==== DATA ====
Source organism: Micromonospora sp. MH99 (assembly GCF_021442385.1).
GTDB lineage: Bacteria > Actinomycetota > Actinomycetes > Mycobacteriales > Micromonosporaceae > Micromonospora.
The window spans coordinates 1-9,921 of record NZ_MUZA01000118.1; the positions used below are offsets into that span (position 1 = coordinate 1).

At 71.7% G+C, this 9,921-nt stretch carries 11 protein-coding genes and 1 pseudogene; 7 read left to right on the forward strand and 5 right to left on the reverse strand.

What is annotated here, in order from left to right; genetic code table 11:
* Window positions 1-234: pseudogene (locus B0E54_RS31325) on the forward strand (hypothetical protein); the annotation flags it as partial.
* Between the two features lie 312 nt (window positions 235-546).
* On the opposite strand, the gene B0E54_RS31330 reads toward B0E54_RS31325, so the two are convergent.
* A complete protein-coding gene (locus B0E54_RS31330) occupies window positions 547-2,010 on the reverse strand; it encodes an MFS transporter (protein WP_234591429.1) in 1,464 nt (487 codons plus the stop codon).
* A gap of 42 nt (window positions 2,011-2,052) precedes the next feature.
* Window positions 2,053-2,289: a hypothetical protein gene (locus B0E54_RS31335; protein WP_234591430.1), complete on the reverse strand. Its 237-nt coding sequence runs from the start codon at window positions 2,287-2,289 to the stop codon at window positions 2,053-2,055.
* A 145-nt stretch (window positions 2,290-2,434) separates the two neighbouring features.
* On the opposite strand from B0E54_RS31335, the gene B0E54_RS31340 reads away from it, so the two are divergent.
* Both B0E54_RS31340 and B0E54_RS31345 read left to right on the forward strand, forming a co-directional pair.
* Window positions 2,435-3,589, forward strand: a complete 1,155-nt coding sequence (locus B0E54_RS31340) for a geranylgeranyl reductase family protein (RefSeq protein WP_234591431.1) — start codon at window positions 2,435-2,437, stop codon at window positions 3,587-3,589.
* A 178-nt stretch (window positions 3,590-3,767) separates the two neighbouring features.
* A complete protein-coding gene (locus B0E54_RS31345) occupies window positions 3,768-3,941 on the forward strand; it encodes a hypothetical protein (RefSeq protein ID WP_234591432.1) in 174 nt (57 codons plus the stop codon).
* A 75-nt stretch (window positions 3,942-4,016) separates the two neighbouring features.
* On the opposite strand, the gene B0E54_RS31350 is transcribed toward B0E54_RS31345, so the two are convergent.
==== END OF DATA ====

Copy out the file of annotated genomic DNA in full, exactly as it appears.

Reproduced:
Source organism: Micromonospora sp. MH99 (assembly GCF_021442385.1).
GTDB lineage: Bacteria > Actinomycetota > Actinomycetes > Mycobacteriales > Micromonosporaceae > Micromonospora.
The window spans coordinates 1-9,921 of record NZ_MUZA01000118.1; the positions used below are offsets into that span (position 1 = coordinate 1).

At 71.7% G+C, this 9,921-nt stretch carries 11 protein-coding genes and 1 pseudogene; 7 read left to right on the forward strand and 5 right to left on the reverse strand.

What is annotated here, in order from left to right; genetic code table 11:
* Window positions 1-234: pseudogene (locus B0E54_RS31325) on the forward strand (hypothetical protein); the annotation flags it as partial.
* Between the two features lie 312 nt (window positions 235-546).
* On the opposite strand, the gene B0E54_RS31330 reads toward B0E54_RS31325, so the two are convergent.
* A complete protein-coding gene (locus B0E54_RS31330) occupies window positions 547-2,010 on the reverse strand; it encodes an MFS transporter (protein WP_234591429.1) in 1,464 nt (487 codons plus the stop codon).
* A gap of 42 nt (window positions 2,011-2,052) precedes the next feature.
* Window positions 2,053-2,289: a hypothetical protein gene (locus B0E54_RS31335; protein WP_234591430.1), complete on the reverse strand. Its 237-nt coding sequence runs from the start codon at window positions 2,287-2,289 to the stop codon at window positions 2,053-2,055.
* A 145-nt stretch (window positions 2,290-2,434) separates the two neighbouring features.
* On the opposite strand from B0E54_RS31335, the gene B0E54_RS31340 reads away from it, so the two are divergent.
* Both B0E54_RS31340 and B0E54_RS31345 read left to right on the forward strand, forming a co-directional pair.
* Window positions 2,435-3,589, forward strand: a complete 1,155-nt coding sequence (locus B0E54_RS31340) for a geranylgeranyl reductase family protein (RefSeq protein WP_234591431.1) — start codon at window positions 2,435-2,437, stop codon at window positions 3,587-3,589.
* A 178-nt stretch (window positions 3,590-3,767) separates the two neighbouring features.
* A complete protein-coding gene (locus B0E54_RS31345) occupies window positions 3,768-3,941 on the forward strand; it encodes a hypothetical protein (RefSeq protein ID WP_234591432.1) in 174 nt (57 codons plus the stop codon).
* A 75-nt stretch (window positions 3,942-4,016) separates the two neighbouring features.
* On the opposite strand, the gene B0E54_RS31350 is transcribed toward B0E54_RS31345, so the two are convergent.